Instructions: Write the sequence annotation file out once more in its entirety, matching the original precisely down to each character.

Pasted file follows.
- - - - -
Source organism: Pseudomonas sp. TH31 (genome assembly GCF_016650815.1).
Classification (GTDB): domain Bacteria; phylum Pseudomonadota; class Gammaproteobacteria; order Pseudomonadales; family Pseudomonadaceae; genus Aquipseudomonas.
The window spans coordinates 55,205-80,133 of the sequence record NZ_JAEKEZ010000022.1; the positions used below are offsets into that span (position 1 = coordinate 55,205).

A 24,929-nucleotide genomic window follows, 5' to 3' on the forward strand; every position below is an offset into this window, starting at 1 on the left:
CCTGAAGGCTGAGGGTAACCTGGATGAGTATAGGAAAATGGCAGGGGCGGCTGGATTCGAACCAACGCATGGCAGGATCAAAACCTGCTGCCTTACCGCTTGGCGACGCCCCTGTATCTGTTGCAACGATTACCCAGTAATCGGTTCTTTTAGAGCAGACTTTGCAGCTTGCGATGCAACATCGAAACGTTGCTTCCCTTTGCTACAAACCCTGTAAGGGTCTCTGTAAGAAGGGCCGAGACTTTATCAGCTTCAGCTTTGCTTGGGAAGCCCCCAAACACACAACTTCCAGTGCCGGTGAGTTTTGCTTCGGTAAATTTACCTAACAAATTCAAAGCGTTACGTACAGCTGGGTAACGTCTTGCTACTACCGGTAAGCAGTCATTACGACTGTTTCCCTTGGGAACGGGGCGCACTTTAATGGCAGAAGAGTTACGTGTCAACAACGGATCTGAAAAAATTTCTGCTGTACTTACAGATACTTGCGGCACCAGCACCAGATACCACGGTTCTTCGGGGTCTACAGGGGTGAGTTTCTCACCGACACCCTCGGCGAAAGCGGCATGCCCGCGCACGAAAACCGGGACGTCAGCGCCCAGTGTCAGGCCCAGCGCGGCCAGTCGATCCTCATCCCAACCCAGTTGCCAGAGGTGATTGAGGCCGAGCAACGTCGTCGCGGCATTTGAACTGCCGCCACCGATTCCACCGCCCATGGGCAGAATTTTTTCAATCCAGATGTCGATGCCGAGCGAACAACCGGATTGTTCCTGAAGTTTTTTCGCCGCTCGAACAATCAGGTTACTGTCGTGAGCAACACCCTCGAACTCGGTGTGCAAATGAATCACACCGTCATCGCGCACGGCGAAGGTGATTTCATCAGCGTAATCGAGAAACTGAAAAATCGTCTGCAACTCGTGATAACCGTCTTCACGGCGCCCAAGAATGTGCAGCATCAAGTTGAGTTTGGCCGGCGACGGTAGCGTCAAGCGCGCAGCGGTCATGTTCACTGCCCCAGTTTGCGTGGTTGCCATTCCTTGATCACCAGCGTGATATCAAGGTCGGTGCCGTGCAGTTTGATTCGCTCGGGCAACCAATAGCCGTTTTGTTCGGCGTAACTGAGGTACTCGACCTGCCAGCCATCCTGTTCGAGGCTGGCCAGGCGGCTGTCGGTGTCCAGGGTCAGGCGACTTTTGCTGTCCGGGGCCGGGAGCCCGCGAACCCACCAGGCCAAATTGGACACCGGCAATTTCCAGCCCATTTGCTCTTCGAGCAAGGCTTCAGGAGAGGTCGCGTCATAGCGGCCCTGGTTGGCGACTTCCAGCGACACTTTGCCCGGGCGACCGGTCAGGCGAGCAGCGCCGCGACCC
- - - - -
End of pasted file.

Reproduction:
Source organism: Pseudomonas sp. TH31 (genome assembly GCF_016650815.1).
Classification (GTDB): domain Bacteria; phylum Pseudomonadota; class Gammaproteobacteria; order Pseudomonadales; family Pseudomonadaceae; genus Aquipseudomonas.
The window spans coordinates 55,205-80,133 of the sequence record NZ_JAEKEZ010000022.1; the positions used below are offsets into that span (position 1 = coordinate 55,205).

A 24,929-nucleotide genomic window follows, 5' to 3' on the forward strand; every position below is an offset into this window, starting at 1 on the left:
CCTGAAGGCTGAGGGTAACCTGGATGAGTATAGGAAAATGGCAGGGGCGGCTGGATTCGAACCAACGCATGGCAGGATCAAAACCTGCTGCCTTACCGCTTGGCGACGCCCCTGTATCTGTTGCAACGATTACCCAGTAATCGGTTCTTTTAGAGCAGACTTTGCAGCTTGCGATGCAACATCGAAACGTTGCTTCCCTTTGCTACAAACCCTGTAAGGGTCTCTGTAAGAAGGGCCGAGACTTTATCAGCTTCAGCTTTGCTTGGGAAGCCCCCAAACACACAACTTCCAGTGCCGGTGAGTTTTGCTTCGGTAAATTTACCTAACAAATTCAAAGCGTTACGTACAGCTGGGTAACGTCTTGCTACTACCGGTAAGCAGTCATTACGACTGTTTCCCTTGGGAACGGGGCGCACTTTAATGGCAGAAGAGTTACGTGTCAACAACGGATCTGAAAAAATTTCTGCTGTACTTACAGATACTTGCGGCACCAGCACCAGATACCACGGTTCTTCGGGGTCTACAGGGGTGAGTTTCTCACCGACACCCTCGGCGAAAGCGGCATGCCCGCGCACGAAAACCGGGACGTCAGCGCCCAGTGTCAGGCCCAGCGCGGCCAGTCGATCCTCATCCCAACCCAGTTGCCAGAGGTGATTGAGGCCGAGCAACGTCGTCGCGGCATTTGAACTGCCGCCACCGATTCCACCGCCCATGGGCAGAATTTTTTCAATCCAGATGTCGATGCCGAGCGAACAACCGGATTGTTCCTGAAGTTTTTTCGCCGCTCGAACAATCAGGTTACTGTCGTGAGCAACACCCTCGAACTCGGTGTGCAAATGAATCACACCGTCATCGCGCACGGCGAAGGTGATTTCATCAGCGTAATCGAGAAACTGAAAAATCGTCTGCAACTCGTGATAACCGTCTTCACGGCGCCCAAGAATGTGCAGCATCAAGTTGAGTTTGGCCGGCGACGGTAGCGTCAAGCGCGCAGCGGTCATGTTCACTGCCCCAGTTTGCGTGGTTGCCATTCCTTGATCACCAGCGTGATATCAAGGTCGGTGCCGTGCAGTTTGATTCGCTCGGGCAACCAATAGCCGTTTTGTTCGGCGTAACTGAGGTACTCGACCTGCCAGCCATCCTGTTCGAGGCTGGCCAGGCGGCTGTCGGTGTCCAGGGTCAGGCGACTTTTGCTGTCCGGGGCCGGGAGCCCGCGAACCCACCAGGCCAAATTGGACACCGGCAATTTCCAGCCCATTTGCTCTTCGAGCAAGGCTTCAGGAGAGGTCGCGTCATAGCGGCCCTGGTTGGCGACTTCCAGCGACACTTTGCCCGGGCGACCGGTCAGGCGAGCAGCGCCGCGACCC